Tick-tock goes the clock

Last week I had my first presentation of the year. It was for my Foreign Policy Analysis class with Professor Edelgard Mahant. This is one of my favorite classes this year. My presentation was jam-packed; so jam-packed that I went over time. This was unfortunate. When I spoke to my husband about this he suggested that in the future I enlist the help of one of my classmates. He or she can provide a signal to indicate to let you know that your time is almost up. This is a great idea! There are other things that you can do to make sure you stay on time, like rehearsing. I didn’t rehearse before this presentation and this really affected my delivery. As I usually rehearse, I know it works!

Rehearsing your presentation several times before the big day makes your delivery much smoother. If you don’t have a family member or friend who you can present to, I suggest you record your attempts during your rehearsal. This way you will hear how your presentation sounds- especially if you have the  tendency to say, “uhhh” or “ummm”. The other culprit of unnecessary noise during presentations is lip smacking. The playback will reveal the areas you can improve on. The flow of the presentation rests on your ability to deliver the content smoothly. What works for me is replacing my “umm” with a pause. This pause allows me to collect myself before I proceed with my next point.

Nerves are another challenge when presenting. There is a lot of adrenaline that  pulses  through your veins when you stand in front of people. Sometimes we have the tendency to speak really fast because of our nerves. Our mind is racing, trying to remember the content, and our mouth is trying to keep up! When rehearsing, make a conscious effort to slow down and enunciate all your words.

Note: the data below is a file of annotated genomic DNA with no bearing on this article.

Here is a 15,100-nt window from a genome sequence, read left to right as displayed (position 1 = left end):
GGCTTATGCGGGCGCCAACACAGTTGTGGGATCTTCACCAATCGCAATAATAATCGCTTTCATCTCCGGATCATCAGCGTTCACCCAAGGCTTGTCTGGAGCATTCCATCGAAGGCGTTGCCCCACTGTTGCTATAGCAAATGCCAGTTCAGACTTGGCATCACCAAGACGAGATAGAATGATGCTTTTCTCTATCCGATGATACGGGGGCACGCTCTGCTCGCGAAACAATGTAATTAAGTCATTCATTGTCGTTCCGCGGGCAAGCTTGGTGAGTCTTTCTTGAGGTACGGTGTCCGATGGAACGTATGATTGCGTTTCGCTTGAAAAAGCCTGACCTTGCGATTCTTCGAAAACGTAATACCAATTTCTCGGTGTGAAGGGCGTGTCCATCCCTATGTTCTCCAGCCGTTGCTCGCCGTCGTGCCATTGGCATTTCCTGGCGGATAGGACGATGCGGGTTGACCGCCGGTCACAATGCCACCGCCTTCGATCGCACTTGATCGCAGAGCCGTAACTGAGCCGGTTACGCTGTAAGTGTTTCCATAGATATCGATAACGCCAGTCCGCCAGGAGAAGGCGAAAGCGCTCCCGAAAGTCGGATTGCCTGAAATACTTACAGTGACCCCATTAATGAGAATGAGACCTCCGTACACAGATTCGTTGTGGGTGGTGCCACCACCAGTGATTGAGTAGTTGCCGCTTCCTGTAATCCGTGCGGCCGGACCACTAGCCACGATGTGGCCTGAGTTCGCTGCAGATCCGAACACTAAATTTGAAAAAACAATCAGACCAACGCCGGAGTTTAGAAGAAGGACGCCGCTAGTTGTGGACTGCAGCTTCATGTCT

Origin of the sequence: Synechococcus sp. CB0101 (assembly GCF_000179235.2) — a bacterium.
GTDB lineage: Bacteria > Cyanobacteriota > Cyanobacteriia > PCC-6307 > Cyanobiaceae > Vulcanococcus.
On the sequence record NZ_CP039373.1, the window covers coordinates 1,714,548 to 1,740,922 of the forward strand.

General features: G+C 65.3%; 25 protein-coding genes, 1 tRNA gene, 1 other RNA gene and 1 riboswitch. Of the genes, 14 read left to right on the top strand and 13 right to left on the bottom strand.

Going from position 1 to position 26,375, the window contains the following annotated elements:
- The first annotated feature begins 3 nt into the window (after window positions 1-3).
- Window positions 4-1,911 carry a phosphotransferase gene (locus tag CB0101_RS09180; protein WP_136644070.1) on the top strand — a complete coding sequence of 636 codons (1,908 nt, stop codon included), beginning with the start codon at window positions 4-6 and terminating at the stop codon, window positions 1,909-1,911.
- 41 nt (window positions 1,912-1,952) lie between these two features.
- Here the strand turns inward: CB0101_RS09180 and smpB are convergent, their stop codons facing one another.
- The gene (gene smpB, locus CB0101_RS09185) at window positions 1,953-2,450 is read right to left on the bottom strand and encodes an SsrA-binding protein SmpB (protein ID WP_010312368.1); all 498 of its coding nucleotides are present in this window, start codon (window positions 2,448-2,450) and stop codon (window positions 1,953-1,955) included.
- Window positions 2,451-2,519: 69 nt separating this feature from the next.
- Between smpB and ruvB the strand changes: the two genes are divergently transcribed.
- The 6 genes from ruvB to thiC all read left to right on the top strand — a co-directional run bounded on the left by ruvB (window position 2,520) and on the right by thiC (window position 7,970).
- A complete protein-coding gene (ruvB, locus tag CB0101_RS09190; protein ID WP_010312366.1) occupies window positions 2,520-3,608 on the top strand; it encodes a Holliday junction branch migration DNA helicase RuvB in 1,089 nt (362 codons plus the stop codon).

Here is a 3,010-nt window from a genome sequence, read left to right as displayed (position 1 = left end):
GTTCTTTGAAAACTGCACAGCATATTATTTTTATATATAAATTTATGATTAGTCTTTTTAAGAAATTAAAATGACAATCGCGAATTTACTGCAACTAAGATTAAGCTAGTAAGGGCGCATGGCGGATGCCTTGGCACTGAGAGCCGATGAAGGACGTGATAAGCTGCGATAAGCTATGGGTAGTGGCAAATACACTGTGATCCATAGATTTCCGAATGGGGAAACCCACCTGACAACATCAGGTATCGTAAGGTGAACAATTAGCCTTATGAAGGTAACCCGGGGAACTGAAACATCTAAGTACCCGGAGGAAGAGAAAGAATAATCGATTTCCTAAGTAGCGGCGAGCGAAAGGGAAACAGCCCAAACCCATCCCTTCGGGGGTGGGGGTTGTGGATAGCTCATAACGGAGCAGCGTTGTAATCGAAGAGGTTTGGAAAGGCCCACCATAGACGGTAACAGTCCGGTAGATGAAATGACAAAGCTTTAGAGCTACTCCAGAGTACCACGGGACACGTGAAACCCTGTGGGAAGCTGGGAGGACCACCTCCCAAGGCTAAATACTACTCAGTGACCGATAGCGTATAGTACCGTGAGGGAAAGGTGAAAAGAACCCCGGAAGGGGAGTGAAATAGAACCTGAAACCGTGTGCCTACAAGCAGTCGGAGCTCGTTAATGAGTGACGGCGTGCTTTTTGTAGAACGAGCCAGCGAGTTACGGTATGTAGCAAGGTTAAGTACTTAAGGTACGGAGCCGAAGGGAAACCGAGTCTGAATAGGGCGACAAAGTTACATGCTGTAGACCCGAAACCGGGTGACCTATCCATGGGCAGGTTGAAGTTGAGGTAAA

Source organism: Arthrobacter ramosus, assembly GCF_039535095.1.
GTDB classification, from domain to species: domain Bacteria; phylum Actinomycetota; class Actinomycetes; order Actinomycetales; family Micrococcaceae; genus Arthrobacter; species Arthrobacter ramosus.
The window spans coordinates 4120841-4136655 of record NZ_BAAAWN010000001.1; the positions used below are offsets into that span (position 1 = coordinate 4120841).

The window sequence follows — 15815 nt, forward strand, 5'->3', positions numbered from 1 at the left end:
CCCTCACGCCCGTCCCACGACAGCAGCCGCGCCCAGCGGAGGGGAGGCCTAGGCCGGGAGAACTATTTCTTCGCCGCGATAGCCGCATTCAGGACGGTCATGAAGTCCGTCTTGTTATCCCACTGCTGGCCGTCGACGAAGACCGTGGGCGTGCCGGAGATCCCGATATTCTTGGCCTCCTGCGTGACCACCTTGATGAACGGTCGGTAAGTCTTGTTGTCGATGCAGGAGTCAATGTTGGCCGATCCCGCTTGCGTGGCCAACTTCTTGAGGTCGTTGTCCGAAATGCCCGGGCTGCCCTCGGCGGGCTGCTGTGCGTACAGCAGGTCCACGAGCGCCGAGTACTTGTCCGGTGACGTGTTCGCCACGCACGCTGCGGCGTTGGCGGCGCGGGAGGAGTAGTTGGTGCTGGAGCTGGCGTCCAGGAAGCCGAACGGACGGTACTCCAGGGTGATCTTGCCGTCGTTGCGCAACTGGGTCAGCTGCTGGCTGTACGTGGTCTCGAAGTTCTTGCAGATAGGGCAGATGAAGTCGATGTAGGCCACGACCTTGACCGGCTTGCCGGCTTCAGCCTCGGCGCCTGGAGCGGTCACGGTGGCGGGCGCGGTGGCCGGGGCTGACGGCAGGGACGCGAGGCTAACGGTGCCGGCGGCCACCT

If you have your timing down, consider smiling as you deliver your presentation.Smiling makes you more attractive to your audience but they also become more receptive to what you are saying. Smiling shows your audience that you are engaged with them and also engaged with your content. I delivered a lot of presentations in my time in the working world; as an Account Manager with Morneau Shepell, part of my role was to deliver orientation sessions to employees and managers. The tips I have given you, are coming from experience.

There are good resources out on the web too:

http://sixminutes.dlugan.com/presentation-timing/

http://www.forbes.com/sites/kenkrogue/2013/05/16/great-presentations-a-checklist-from-great-presenters/

If you are looking for some help on how to organize your presentation, consider “The Preacher’s Maxim” as suggested to me by my
friend and classmate, Dean Ray (@deanraymondray) : first tell them what your gonna tell them, then tell them, then tell them what you told them. I think that’s the gist of it.

If you are ever looking for some suggestions, you are also always welcome to ask me. See you next week!

Ttyl,

Neena

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